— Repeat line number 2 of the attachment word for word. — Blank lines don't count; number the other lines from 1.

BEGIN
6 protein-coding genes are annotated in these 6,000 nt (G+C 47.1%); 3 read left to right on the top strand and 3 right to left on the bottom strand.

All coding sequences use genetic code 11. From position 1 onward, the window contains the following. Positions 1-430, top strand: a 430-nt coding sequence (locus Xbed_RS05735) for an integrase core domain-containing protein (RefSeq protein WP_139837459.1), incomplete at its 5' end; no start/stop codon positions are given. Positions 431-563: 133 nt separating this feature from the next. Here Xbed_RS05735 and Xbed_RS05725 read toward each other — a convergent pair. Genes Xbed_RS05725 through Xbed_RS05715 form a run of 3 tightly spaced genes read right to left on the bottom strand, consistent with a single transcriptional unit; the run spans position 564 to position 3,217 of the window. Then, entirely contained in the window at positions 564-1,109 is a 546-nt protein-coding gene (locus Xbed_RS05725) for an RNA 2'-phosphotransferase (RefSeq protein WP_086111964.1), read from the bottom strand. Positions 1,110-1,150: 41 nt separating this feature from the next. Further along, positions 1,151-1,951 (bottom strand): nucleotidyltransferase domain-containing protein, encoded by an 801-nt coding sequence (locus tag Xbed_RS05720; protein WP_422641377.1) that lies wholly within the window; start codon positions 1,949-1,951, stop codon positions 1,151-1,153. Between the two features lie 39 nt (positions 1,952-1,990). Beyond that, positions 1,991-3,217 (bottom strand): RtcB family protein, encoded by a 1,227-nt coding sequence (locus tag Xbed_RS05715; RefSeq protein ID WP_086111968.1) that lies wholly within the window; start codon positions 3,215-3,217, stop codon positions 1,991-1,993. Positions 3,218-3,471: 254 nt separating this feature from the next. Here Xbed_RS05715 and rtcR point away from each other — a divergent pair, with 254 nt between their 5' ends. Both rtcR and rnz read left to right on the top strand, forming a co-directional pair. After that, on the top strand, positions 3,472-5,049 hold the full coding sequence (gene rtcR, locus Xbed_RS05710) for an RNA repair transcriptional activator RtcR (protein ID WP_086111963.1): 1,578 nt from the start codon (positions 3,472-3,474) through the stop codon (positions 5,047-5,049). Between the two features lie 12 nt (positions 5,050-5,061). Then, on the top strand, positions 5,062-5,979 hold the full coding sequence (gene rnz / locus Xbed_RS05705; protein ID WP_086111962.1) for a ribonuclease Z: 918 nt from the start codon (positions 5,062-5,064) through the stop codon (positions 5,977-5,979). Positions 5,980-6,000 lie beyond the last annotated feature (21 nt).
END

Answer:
All coding sequences use genetic code 11. From position 1 onward, the window contains the following. Positions 1-430, top strand: a 430-nt coding sequence (locus Xbed_RS05735) for an integrase core domain-containing protein (RefSeq protein WP_139837459.1), incomplete at its 5' end; no start/stop codon positions are given. Positions 431-563: 133 nt separating this feature from the next. Here Xbed_RS05735 and Xbed_RS05725 read toward each other — a convergent pair. Genes Xbed_RS05725 through Xbed_RS05715 form a run of 3 tightly spaced genes read right to left on the bottom strand, consistent with a single transcriptional unit; the run spans position 564 to position 3,217 of the window. Then, entirely contained in the window at positions 564-1,109 is a 546-nt protein-coding gene (locus Xbed_RS05725) for an RNA 2'-phosphotransferase (RefSeq protein WP_086111964.1), read from the bottom strand. Positions 1,110-1,150: 41 nt separating this feature from the next. Further along, positions 1,151-1,951 (bottom strand): nucleotidyltransferase domain-containing protein, encoded by an 801-nt coding sequence (locus tag Xbed_RS05720; protein WP_422641377.1) that lies wholly within the window; start codon positions 1,949-1,951, stop codon positions 1,151-1,153. Between the two features lie 39 nt (positions 1,952-1,990). Beyond that, positions 1,991-3,217 (bottom strand): RtcB family protein, encoded by a 1,227-nt coding sequence (locus tag Xbed_RS05715; RefSeq protein ID WP_086111968.1) that lies wholly within the window; start codon positions 3,215-3,217, stop codon positions 1,991-1,993. Positions 3,218-3,471: 254 nt separating this feature from the next. Here Xbed_RS05715 and rtcR point away from each other — a divergent pair, with 254 nt between their 5' ends. Both rtcR and rnz read left to right on the top strand, forming a co-directional pair. After that, on the top strand, positions 3,472-5,049 hold the full coding sequence (gene rtcR, locus Xbed_RS05710) for an RNA repair transcriptional activator RtcR (protein ID WP_086111963.1): 1,578 nt from the start codon (positions 3,472-3,474) through the stop codon (positions 5,047-5,049). Between the two features lie 12 nt (positions 5,050-5,061). Then, on the top strand, positions 5,062-5,979 hold the full coding sequence (gene rnz / locus Xbed_RS05705; protein ID WP_086111962.1) for a ribonuclease Z: 918 nt from the start codon (positions 5,062-5,064) through the stop codon (positions 5,977-5,979). Positions 5,980-6,000 lie beyond the last annotated feature (21 nt).